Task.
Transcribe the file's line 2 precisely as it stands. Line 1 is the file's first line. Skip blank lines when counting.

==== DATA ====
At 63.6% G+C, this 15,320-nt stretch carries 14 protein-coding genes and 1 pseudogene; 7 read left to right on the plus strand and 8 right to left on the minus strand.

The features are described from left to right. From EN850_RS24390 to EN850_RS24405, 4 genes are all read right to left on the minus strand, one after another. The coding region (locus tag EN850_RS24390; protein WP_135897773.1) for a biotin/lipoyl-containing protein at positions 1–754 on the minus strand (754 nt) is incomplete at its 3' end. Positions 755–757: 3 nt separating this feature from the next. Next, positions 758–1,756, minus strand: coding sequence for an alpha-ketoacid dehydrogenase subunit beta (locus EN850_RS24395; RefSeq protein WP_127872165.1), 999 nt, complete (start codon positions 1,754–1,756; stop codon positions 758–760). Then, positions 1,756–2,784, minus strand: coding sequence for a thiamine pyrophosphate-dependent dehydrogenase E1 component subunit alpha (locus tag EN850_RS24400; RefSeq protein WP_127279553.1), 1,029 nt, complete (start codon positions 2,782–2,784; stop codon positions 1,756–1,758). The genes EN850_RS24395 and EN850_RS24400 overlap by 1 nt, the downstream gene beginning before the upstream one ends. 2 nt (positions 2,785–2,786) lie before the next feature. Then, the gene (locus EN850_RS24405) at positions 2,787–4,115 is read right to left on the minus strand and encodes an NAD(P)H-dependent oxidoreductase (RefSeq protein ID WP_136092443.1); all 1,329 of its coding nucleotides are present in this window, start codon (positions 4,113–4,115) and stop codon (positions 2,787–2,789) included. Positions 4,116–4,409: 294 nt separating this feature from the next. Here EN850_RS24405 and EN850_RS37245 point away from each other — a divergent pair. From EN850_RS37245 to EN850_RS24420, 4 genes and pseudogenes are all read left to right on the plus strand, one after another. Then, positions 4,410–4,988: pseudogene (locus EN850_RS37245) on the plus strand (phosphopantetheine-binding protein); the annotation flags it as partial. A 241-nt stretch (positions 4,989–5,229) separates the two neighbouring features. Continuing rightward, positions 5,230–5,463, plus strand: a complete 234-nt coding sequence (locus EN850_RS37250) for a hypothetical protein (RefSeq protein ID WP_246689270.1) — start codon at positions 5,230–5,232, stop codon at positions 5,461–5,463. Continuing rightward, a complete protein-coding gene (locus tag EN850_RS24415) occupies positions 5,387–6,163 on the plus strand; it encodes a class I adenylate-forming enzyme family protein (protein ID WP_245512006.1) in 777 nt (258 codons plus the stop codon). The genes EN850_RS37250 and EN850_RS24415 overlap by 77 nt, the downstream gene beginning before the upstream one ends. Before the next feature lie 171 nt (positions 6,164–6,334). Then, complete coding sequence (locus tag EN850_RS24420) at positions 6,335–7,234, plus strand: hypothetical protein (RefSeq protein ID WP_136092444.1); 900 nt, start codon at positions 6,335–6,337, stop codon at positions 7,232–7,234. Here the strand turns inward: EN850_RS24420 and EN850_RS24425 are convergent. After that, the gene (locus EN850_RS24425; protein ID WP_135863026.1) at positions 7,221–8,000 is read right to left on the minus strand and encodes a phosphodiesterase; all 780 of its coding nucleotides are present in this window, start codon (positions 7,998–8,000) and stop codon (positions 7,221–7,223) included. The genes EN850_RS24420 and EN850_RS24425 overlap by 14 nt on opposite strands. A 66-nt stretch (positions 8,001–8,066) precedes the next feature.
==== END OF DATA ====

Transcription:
The features are described from left to right. From EN850_RS24390 to EN850_RS24405, 4 genes are all read right to left on the minus strand, one after another. The coding region (locus tag EN850_RS24390; protein WP_135897773.1) for a biotin/lipoyl-containing protein at positions 1–754 on the minus strand (754 nt) is incomplete at its 3' end. Positions 755–757: 3 nt separating this feature from the next. Next, positions 758–1,756, minus strand: coding sequence for an alpha-ketoacid dehydrogenase subunit beta (locus EN850_RS24395; RefSeq protein WP_127872165.1), 999 nt, complete (start codon positions 1,754–1,756; stop codon positions 758–760). Then, positions 1,756–2,784, minus strand: coding sequence for a thiamine pyrophosphate-dependent dehydrogenase E1 component subunit alpha (locus tag EN850_RS24400; RefSeq protein WP_127279553.1), 1,029 nt, complete (start codon positions 2,782–2,784; stop codon positions 1,756–1,758). The genes EN850_RS24395 and EN850_RS24400 overlap by 1 nt, the downstream gene beginning before the upstream one ends. 2 nt (positions 2,785–2,786) lie before the next feature. Then, the gene (locus EN850_RS24405) at positions 2,787–4,115 is read right to left on the minus strand and encodes an NAD(P)H-dependent oxidoreductase (RefSeq protein ID WP_136092443.1); all 1,329 of its coding nucleotides are present in this window, start codon (positions 4,113–4,115) and stop codon (positions 2,787–2,789) included. Positions 4,116–4,409: 294 nt separating this feature from the next. Here EN850_RS24405 and EN850_RS37245 point away from each other — a divergent pair. From EN850_RS37245 to EN850_RS24420, 4 genes and pseudogenes are all read left to right on the plus strand, one after another. Then, positions 4,410–4,988: pseudogene (locus EN850_RS37245) on the plus strand (phosphopantetheine-binding protein); the annotation flags it as partial. A 241-nt stretch (positions 4,989–5,229) separates the two neighbouring features. Continuing rightward, positions 5,230–5,463, plus strand: a complete 234-nt coding sequence (locus EN850_RS37250) for a hypothetical protein (RefSeq protein ID WP_246689270.1) — start codon at positions 5,230–5,232, stop codon at positions 5,461–5,463. Continuing rightward, a complete protein-coding gene (locus tag EN850_RS24415) occupies positions 5,387–6,163 on the plus strand; it encodes a class I adenylate-forming enzyme family protein (protein ID WP_245512006.1) in 777 nt (258 codons plus the stop codon). The genes EN850_RS37250 and EN850_RS24415 overlap by 77 nt, the downstream gene beginning before the upstream one ends. Before the next feature lie 171 nt (positions 6,164–6,334). Then, complete coding sequence (locus tag EN850_RS24420) at positions 6,335–7,234, plus strand: hypothetical protein (RefSeq protein ID WP_136092444.1); 900 nt, start codon at positions 6,335–6,337, stop codon at positions 7,232–7,234. Here the strand turns inward: EN850_RS24420 and EN850_RS24425 are convergent. After that, the gene (locus EN850_RS24425; protein ID WP_135863026.1) at positions 7,221–8,000 is read right to left on the minus strand and encodes a phosphodiesterase; all 780 of its coding nucleotides are present in this window, start codon (positions 7,998–8,000) and stop codon (positions 7,221–7,223) included. The genes EN850_RS24420 and EN850_RS24425 overlap by 14 nt on opposite strands. A 66-nt stretch (positions 8,001–8,066) precedes the next feature.